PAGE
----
Mullican Flooring is one such manufacturer. Last year, Mullican moved the production of some of its engineered wood flooring products from Asia to its new state-of-the-art facility in Johnson City, Tennessee. This marked the first time that Mullican had produced any of its engineered wood flooring products in the United States, though it manufactures all of its solid wood flooring products in U.S. facilities.

Company president Neil Poland believes that Mullican is on the leading edge of bringing engineered wood flooring production back to the United States, and though cost savings is one of the considerations for this move, creating jobs for U.S. workers is equally as important. Brian Greenwell, vice president of sales and marketing, estimates that the facility, which currently employees about 130 people, will employ more than 300 people by the year 2015.

Creating jobs for U.S. workers is one of the primary motivations driving demand for American-made products, according to Paul Stringer, vice president of sales and marketing with Kentucky’s Somerset Hardwood Floors. Stringer believes that consumers are sympathetic to the fact that so many jobs have been lost to overseas operations during the last few decades, and that these consumers are willing to buy American made products when given the choice.

Two independent studies support this belief. The study previously mentioned from the Boston Consulting Group states that 80% of Americans are willing to pay more for products that are made in the U.S., while a study conducted in February by the Consumer Reports National Research Center found that “given a choice between a product made in the U.S. and an identical one made abroad, 78% of Americans would rather buy the American product.” This bodes well for Stringer’s company, which manufactures all of its products in the United States.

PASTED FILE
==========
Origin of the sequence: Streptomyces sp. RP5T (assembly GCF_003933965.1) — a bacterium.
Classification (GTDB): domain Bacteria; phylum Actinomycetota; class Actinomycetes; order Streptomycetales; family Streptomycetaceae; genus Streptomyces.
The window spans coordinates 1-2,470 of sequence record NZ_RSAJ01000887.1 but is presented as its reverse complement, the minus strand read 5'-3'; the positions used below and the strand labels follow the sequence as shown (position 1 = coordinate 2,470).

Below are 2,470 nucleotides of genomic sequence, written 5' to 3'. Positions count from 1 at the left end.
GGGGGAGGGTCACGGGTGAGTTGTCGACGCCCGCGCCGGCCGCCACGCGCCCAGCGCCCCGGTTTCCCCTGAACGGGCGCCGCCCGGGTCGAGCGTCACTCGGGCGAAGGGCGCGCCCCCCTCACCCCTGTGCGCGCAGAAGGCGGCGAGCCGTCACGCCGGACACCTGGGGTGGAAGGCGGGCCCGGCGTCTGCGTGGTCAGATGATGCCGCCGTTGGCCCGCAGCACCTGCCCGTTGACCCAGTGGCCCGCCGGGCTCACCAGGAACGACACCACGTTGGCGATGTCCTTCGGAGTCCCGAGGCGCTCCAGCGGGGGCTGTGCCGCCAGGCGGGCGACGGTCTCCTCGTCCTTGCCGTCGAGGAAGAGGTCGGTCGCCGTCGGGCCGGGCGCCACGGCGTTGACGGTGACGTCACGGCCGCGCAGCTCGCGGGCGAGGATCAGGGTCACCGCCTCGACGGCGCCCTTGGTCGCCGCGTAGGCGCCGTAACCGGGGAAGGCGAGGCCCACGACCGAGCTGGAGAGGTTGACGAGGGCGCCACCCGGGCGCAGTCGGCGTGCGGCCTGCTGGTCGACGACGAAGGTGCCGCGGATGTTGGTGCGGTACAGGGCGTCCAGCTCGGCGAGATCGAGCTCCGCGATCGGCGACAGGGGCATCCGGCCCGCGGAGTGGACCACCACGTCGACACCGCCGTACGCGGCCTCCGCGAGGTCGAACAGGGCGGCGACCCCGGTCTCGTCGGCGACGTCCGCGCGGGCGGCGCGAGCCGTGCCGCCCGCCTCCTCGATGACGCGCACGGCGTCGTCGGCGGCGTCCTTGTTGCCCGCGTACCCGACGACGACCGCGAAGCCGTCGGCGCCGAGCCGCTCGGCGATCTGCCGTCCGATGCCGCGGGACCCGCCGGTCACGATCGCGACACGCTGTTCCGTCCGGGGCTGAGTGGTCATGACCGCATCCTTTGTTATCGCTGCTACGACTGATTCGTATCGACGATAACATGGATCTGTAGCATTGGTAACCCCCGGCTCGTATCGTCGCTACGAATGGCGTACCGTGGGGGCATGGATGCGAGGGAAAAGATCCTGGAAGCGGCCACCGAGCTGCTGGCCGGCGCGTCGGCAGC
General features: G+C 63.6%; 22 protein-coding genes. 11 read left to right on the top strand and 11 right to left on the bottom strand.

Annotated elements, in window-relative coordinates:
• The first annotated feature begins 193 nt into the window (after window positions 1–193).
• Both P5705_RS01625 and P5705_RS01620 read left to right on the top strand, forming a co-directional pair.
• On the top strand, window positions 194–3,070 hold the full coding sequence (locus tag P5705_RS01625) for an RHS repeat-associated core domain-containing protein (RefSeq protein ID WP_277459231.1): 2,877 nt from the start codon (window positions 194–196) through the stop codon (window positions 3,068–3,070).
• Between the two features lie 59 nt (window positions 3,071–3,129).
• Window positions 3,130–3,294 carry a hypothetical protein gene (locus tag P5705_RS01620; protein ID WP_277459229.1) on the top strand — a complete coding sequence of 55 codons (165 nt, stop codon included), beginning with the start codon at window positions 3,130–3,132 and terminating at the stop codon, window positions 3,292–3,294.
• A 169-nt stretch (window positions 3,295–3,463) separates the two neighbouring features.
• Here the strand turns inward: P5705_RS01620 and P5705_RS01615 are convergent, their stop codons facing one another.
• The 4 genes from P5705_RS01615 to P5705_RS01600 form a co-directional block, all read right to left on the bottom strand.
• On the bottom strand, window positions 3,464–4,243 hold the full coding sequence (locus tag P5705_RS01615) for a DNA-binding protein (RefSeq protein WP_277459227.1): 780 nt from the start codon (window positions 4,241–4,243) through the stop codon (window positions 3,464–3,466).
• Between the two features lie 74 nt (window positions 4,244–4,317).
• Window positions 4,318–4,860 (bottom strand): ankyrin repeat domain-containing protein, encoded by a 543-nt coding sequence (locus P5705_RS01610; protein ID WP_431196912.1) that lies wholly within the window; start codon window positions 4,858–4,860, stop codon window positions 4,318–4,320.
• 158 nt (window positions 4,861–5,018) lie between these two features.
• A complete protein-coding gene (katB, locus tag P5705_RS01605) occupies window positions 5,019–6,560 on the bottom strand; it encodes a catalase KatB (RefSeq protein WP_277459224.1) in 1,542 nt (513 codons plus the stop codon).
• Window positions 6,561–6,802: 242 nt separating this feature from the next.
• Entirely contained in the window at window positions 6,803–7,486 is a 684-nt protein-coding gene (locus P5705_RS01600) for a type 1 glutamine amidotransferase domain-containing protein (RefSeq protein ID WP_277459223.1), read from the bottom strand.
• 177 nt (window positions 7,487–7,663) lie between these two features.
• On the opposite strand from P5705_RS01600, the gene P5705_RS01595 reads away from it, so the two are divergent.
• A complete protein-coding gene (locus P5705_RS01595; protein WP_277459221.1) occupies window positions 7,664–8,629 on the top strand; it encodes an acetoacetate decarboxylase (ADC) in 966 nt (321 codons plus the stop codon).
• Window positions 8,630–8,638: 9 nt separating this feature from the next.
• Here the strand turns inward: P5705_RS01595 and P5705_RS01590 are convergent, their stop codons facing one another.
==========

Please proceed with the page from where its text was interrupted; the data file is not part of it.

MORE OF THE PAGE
Stringer says that Somerset has invested heavily in capital expenditures in the U.S., even during the recession. “We opened our third flooring manufacturing facility in Crossville, Tennessee just last year,” he says. “We had slightly more than 200 employees in 1998, and today we have well over 700. We certainly enjoy creating jobs and opportunities in our community, and within our industry.”

Quality is another reason behind the growing demand for American-made wood flooring, says Tommy Maxwell, president of Maxwell Hardwood Flooring in Monticello, Arkansas. “Reliability of the products purchased is a value, as well as knowing that they are sustainable and green,” states Maxwell. “Because our country has the most well-managed forests in the world, the consumer has more confidence in a domestic floor than an import.” But Maxwell further clarifies that certification programs for wood, such as FSC, have very little impact on a consumer’s buying decision. “In some instances where the consumer did inquire about this certification,” he says, “they were unwilling to pay the extra cost for the certified floor.” The certification program, it seems, does not carry as much weight as the Made in the U.S.A. label in his opinion.